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Lizi Arbogast / The Outlook Reeltown's Rhasheed Wilson (1) picks off a pass against Zion Chapel on Friday night.

What seems most notable about J.U. Blacksher is the sheer number of points it puts up. The Bulldogs are averaging more than 36 points per game and have scored at least 38 in seven of their 11 games thus far.

So Reeltown’s defense will certainly have its work cut out for it when it heads to Uriah to take on the Bulldogs in Round 2 of the AHSAA Class 2A football playoffs.

“We’re about to see a whole lot of what we saw against Ranburne,” Reeltown coach Matt Johnson said. “The difference in this week was Ranburne was giving it to a back every single time, but (Blacksher) has a quarterback that can do it all too. They have two guys back there and you don’t know which one they’re going to go to. What’s been our weakness the past couple weeks has to be our strengths in order for us to be successful offensively.” 

That weakness the Rebels (10-1) have been keying in on is setting the edge. In a 3-4 defense, Reeltown doesn’t have any huge any linemen and it needs everyone to be involved on setting the edge and forcing Blacksher (9-2) to be one dimensional.

“Guys that typically aren’t physical have to be physical in what they do,” Johnson said. “With our personnel, we don’t have a bunch of big defensive linemen. We have three linemen and two outside linebackers who have to set the edge and our safeties have to be involved in (defending) the run game.” 

And with several weapons at the Bulldogs’ disposal, the Rebels are going to have a lot to key in on. The offense is managed by KD Rabb, who has proven to be a dual-threat quarterback. Dorien Quarles and Jaiveyon Tucker are a tight end and wide receiver who are listed at 6-foot-4 and 6-3, respectively. Ja’Daniel Nettles isn’t a huge running back, but what he lacks in size, he makes up for with shiftiness and tenacity.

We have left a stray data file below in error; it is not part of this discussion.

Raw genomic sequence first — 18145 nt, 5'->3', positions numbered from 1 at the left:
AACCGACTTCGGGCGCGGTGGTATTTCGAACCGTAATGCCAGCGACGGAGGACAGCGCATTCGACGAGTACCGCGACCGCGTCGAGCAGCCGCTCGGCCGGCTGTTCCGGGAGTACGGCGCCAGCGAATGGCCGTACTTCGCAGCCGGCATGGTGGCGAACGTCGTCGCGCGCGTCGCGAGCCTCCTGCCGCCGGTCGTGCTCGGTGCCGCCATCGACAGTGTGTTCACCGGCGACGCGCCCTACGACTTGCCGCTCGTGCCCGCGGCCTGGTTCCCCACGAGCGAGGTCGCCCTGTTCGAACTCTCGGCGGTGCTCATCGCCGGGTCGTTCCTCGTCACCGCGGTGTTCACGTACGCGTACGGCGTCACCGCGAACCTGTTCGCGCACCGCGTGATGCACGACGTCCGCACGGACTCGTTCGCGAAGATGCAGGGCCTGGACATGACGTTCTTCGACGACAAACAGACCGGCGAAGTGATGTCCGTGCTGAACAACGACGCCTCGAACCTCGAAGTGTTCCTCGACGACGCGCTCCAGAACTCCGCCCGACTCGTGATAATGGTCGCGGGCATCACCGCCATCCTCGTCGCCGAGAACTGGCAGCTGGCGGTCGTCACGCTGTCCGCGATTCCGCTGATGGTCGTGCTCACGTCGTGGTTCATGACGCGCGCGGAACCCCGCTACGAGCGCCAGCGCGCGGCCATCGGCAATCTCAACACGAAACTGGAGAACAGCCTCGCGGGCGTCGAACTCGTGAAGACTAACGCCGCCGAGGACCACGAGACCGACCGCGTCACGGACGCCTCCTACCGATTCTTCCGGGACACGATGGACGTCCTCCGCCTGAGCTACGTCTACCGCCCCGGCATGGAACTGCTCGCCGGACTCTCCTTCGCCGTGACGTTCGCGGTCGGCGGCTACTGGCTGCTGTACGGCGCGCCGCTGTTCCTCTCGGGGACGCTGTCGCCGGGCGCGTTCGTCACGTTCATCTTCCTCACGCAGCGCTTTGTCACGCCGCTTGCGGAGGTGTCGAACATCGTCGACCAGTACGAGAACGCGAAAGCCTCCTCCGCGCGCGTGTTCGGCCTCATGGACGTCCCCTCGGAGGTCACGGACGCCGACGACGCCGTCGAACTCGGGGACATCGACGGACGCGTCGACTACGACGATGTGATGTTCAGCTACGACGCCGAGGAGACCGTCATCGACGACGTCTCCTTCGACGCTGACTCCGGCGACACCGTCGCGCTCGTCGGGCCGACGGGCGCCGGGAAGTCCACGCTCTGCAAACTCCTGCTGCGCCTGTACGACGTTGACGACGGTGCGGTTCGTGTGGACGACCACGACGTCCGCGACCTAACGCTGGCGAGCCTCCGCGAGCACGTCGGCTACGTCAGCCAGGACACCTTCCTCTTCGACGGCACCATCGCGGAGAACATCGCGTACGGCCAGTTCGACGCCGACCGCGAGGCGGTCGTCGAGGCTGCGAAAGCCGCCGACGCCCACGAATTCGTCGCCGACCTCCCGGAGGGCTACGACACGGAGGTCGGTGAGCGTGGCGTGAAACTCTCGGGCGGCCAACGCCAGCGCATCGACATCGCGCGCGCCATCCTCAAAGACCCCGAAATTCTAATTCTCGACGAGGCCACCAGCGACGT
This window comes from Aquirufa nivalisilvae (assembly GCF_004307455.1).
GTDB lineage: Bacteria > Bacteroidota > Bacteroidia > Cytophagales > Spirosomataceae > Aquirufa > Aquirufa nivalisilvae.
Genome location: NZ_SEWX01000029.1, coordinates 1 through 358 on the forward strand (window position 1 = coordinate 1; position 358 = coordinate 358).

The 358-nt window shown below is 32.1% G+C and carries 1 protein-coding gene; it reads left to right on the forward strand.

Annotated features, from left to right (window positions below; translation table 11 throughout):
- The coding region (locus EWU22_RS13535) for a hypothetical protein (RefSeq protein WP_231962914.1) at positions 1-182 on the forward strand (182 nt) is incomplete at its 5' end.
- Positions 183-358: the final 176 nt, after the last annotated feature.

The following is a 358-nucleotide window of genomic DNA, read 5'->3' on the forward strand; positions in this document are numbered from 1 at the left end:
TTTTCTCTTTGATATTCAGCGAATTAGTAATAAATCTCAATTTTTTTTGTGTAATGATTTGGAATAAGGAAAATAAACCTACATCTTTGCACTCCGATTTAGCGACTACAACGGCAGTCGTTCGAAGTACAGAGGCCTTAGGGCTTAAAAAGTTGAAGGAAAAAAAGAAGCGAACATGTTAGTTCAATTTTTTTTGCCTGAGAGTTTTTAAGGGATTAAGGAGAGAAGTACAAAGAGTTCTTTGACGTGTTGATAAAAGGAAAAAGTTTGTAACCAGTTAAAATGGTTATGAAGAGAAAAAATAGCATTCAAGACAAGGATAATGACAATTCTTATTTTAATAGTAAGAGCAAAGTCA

“(James Spence) is their bell cow; I’m probably more impressed with him than anything,” Johnson said. “He’s not going to jump out on film because he doesn’t look like their other guys as far as stature. But he does a little bit of everything and he’s a heckuva blocker. He’s very physical. I have yet to see him take a play off; he’s playing like it’s his last game every game. He also plays linebacker, and he’s their best defensive player, I would say.”

But if there’s a team that can match Blacksher’s explosiveness offensively and its sheer number in its arsenal, it’s Reeltown. The Rebels are averaging 37.0 points per game and have yet to be held under 18 points — and that was in the first game of the season.

And the good thing about Reeltown is it has two very different offensive strategies, both of which it can employ depending on how its defense is playing.

“If we can’t handle them from a defensive standpoint, then we’re going to have to try to sustain some drives and control the clock, get in some bone and grind it out,” Johnson said. “But we’d like not to do that. We’d like to be able to do what we do offensively and our defense has a good game, but they’re dangerous offensively. They really are.”

It also may not just come down to offense and defense. At this point, Reeltown knows every team is going to be good. The Rebels aren’t going to be able to walk over an opponent like they did a week ago. That being said, they’ve put a focus on special teams and improving their kicking team. And another strong piece of the puzzle is Reeltown’s not-so-secret weapon, Connor Moore. While a lot of teams, especially in 2A, struggle with their point-after games, that’s not a fear for the Rebels.

“It never crosses my mind when we line up for an extra point that we could miss it, and that’s a reflection of him,” Johnson said.

Because Blacksher upset Abbeville in the first round, the Rebels will be on the road this week. But the nearly two-hour drive doesn’t worry Johnson. Reeltown will leave around lunchtime, stop in Greenville and get to Uriah in plenty of time to get a feel for the field and get warmed up.

The most important focus will be knowing it’s do or die time.

“There are no redos,” Johnson said. “At this point now, everybody is good. Anybody can get beat at any point in time. There’s no team where you’re just going to walk through them. There won’t be any more of (what we had last week).”  

Lizi Arbogast is the sports editor at Tallapoosa Publishers Inc.